Featured writer: scarletscorchdroppers
Kung Hei Fat Choi!
Chinese New Year is a really exciting time around Hong Kong. All the shop fronts are decorated with blossoms and little kumquat tress, their pots wrapped in gold fabric and their leaves adorned with red packets and ribbons. The night before the lunar new year, many of them will shut for the holidays, hanging new year greetings on their doors as they lock up for 4 days. The buses and trains are crowded with people carrying branches in bud, and garlands of flowers to decorate their home. The shops are full of oranges, endless piles of boxed biscuits and chocolates to give as gifts. Each supermarket has a wrapping station set up behind the tills so the newly purchased confectionery can be wrapped in rich red paper ready to hand out to relatives and loved ones. Each has racks laden with red banners, paper snakes and lavish gold coloured decorations, all to be hung up around the home to help usher in good luck for the new year. Children are waiting with anticipation for the lai see from their relatives, decorated red packets filled with newly pressed money in auspicious amounts. The dim sum restaurants are attended by the St John’s ambulance as the retirement homes bring their residents out for their New Year meal.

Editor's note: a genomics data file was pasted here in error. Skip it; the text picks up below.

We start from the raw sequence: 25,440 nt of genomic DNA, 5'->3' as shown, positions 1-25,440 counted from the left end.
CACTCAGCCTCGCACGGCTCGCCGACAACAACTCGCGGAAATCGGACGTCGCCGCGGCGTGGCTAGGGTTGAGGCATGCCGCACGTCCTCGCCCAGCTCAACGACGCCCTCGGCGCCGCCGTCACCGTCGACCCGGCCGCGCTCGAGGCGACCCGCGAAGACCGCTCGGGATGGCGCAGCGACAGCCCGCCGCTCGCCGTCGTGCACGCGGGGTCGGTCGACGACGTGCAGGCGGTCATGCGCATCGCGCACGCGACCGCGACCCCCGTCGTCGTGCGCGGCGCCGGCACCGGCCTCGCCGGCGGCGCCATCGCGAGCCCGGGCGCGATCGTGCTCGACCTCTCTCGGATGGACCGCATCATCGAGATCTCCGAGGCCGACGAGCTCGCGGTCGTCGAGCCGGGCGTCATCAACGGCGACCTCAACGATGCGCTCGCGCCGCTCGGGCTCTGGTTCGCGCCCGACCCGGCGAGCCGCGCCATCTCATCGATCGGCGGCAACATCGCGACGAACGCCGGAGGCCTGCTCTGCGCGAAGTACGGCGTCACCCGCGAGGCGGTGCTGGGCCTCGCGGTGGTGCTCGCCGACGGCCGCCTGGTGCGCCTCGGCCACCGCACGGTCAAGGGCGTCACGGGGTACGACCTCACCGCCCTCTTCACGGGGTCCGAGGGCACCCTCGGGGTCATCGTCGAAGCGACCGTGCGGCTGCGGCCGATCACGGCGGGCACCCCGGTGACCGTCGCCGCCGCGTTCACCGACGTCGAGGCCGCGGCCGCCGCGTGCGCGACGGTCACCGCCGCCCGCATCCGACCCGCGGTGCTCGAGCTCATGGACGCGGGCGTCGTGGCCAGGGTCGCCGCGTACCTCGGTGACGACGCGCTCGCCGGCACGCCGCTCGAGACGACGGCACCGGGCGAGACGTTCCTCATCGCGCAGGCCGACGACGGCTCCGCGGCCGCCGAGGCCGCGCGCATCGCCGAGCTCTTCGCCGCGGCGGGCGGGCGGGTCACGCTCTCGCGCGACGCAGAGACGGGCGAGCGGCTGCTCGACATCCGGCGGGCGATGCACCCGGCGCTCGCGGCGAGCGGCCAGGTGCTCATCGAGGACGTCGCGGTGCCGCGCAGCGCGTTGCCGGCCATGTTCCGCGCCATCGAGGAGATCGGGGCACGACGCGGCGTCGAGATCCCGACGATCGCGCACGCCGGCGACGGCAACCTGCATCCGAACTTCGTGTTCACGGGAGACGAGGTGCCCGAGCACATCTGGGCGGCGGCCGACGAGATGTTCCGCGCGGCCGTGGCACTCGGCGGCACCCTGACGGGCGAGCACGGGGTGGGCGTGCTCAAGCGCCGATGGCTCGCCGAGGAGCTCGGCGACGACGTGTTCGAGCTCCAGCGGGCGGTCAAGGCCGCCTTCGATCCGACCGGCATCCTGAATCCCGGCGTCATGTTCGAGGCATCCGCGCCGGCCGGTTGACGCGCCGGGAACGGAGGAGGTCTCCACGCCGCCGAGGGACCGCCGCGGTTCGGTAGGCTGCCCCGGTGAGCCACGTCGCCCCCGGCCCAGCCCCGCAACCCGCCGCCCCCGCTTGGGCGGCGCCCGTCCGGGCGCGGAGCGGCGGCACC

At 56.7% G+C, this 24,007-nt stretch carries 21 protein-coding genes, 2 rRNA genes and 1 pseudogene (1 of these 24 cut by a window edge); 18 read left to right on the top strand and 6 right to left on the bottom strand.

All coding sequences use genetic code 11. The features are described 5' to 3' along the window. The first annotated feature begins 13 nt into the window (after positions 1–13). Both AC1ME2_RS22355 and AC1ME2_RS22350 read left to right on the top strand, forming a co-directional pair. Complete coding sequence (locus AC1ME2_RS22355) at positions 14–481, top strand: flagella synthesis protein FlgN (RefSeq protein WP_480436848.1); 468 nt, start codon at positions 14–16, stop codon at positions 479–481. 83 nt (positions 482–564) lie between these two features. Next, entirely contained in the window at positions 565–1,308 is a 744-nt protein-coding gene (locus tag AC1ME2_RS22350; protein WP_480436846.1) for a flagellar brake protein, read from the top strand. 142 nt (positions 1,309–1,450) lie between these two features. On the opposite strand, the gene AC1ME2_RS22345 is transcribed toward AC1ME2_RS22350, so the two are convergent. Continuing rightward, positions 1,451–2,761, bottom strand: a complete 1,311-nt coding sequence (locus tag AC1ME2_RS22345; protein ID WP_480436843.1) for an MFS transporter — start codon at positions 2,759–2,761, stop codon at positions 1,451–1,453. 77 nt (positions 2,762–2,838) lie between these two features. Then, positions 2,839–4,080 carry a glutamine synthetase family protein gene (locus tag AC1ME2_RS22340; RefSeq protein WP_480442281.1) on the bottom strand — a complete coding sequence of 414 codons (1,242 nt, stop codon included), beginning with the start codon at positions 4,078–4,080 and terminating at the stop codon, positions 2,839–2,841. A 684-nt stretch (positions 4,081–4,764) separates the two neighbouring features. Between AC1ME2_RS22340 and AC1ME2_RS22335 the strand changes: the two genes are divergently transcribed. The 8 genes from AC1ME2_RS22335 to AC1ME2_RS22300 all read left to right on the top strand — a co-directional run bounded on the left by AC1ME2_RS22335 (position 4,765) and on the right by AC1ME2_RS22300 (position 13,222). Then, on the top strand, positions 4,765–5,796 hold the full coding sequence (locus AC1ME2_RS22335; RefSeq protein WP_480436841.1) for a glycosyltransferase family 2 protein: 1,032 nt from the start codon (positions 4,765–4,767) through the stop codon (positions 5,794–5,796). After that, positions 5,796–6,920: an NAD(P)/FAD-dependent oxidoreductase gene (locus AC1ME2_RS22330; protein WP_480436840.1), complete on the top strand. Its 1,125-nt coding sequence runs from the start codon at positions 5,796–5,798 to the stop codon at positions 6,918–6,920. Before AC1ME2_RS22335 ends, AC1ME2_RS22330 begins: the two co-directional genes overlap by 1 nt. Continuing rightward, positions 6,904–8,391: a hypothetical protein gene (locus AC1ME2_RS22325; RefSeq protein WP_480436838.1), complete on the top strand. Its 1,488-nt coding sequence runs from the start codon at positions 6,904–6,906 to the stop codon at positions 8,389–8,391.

The temples are filled with people laden with huge bunches of incense. Every possible surface is covered with piles of oranges. Families are all together, the small children are dressed up in their best red, silky traditional outfits. Families without children have put little Chinese jackets on their dogs instead! Last night our neighbours were up eating well into the night, and today their houses are buzzing with activity and laughter. Delicious smells are wafting through the windows. There’s a real celebratory atmosphere in the air.
The roads around Lam Tsuen, a usually sleepy Hong Kong backwater, fill with buses and taxis. People surge in their thousands to throw their wishes, attached to plastic oranges up into the bows of the wishing tree. If your orange stays your wishes will come true. In Kowloon roads are closed as the Night Parade sweeps through the city. Children dance in beautiful costumes, brass bands march and of course, the dragon dancers whirl and twist, lifting and lowering the huge dragon heads through the streets. Lion dancers, up on stilts, defy gravity to gasps from the crowds. Crowds gather early for the best seat for the fireworks. Setting up camp early in the day they unpack drinks, sandwiches and containers of rice, giving themselves the best view as the first of thousands of fireworks shoot up from barges in the harbour and explode in a flood of red sparks.